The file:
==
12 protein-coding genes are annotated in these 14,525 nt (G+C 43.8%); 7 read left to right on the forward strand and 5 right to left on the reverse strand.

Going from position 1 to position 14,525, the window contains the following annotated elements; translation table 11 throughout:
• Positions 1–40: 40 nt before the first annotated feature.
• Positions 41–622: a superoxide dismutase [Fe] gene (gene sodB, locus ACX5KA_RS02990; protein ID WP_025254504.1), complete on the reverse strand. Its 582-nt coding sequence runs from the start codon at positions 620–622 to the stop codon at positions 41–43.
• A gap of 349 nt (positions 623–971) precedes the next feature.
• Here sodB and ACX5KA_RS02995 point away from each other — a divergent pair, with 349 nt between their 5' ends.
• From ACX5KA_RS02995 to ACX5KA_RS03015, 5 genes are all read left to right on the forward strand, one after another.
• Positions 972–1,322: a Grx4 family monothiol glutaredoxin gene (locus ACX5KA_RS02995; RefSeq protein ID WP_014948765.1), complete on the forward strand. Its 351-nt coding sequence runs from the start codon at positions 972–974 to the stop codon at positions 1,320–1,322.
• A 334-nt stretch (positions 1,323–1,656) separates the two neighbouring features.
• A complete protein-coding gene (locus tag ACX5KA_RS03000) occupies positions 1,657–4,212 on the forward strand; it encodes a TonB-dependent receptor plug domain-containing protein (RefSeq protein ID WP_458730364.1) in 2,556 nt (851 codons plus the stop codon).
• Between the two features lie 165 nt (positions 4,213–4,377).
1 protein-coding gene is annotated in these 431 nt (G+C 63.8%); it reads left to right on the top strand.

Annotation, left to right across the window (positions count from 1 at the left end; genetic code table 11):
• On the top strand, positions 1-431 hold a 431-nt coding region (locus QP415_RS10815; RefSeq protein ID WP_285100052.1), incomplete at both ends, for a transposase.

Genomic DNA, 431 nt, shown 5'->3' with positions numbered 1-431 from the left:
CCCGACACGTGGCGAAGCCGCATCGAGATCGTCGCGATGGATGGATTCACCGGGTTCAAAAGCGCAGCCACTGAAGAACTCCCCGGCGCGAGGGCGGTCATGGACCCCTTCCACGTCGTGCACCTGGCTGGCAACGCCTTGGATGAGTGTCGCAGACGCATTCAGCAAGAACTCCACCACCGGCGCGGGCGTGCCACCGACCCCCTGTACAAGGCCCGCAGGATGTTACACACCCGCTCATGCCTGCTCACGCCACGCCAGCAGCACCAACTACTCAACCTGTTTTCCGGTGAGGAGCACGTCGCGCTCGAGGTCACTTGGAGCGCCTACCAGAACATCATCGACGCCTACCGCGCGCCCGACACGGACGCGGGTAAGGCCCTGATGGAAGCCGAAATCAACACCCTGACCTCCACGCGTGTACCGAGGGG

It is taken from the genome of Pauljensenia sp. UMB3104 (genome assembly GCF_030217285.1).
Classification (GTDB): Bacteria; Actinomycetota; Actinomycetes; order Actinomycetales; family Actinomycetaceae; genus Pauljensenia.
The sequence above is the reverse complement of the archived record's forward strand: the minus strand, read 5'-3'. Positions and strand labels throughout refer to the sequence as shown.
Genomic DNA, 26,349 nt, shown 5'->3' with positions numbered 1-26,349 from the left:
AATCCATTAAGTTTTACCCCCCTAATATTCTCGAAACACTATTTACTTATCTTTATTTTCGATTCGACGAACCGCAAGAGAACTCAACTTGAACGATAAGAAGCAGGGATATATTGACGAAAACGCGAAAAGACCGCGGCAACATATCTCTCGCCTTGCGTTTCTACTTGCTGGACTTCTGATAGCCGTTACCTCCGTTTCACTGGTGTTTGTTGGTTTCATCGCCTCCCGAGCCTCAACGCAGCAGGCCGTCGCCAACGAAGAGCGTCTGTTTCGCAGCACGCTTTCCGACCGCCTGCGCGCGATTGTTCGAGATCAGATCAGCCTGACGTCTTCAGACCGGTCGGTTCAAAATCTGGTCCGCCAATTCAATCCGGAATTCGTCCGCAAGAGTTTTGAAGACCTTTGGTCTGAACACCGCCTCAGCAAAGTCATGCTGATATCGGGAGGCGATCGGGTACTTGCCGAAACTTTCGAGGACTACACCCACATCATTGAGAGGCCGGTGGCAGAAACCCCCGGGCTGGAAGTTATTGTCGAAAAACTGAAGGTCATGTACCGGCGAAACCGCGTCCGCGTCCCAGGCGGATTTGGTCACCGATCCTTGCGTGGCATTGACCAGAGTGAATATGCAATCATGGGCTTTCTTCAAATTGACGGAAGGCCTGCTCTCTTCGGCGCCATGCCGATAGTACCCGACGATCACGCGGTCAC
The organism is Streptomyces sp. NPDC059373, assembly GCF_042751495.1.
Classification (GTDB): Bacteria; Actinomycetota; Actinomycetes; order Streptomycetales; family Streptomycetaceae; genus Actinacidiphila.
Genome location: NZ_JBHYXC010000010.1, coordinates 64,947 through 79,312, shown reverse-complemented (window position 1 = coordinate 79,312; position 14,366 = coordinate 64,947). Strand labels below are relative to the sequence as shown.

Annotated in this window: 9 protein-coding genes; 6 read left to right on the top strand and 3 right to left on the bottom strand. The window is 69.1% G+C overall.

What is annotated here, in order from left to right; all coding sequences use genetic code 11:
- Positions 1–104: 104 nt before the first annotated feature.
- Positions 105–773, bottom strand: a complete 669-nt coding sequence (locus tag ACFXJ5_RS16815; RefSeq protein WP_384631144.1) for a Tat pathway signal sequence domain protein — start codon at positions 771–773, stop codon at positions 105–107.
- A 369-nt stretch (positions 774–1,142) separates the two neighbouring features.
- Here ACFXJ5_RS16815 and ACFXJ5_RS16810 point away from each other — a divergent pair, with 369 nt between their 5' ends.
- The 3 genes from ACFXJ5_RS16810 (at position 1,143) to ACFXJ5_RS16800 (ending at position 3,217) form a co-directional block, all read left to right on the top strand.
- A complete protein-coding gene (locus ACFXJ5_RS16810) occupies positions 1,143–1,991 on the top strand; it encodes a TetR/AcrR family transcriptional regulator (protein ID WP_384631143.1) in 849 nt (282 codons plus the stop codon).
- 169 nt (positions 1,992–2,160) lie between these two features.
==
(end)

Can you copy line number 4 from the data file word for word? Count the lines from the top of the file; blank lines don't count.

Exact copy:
• Positions 41–622: a superoxide dismutase [Fe] gene (gene sodB, locus ACX5KA_RS02990; protein ID WP_025254504.1), complete on the reverse strand. Its 582-nt coding sequence runs from the start codon at positions 620–622 to the stop codon at positions 41–43.